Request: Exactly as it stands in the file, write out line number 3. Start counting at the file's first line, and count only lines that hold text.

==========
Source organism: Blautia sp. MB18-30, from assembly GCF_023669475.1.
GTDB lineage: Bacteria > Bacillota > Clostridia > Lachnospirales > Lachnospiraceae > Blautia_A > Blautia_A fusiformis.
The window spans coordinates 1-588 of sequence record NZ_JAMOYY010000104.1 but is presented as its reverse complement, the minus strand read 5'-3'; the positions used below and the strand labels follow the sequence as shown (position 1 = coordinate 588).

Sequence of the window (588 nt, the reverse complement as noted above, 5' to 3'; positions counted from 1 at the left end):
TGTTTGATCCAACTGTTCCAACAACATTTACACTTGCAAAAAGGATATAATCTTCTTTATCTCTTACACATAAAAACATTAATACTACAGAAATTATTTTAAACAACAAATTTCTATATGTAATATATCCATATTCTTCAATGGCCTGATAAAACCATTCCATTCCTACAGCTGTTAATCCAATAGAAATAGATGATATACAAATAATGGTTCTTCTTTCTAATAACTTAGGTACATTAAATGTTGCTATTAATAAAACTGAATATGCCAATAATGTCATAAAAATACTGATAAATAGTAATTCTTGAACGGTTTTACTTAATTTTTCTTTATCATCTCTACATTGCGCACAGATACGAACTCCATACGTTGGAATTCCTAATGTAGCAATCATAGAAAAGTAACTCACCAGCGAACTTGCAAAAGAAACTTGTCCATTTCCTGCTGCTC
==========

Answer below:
The window spans coordinates 1-588 of sequence record NZ_JAMOYY010000104.1 but is presented as its reverse complement, the minus strand read 5'-3'; the positions used below and the strand labels follow the sequence as shown (position 1 = coordinate 588).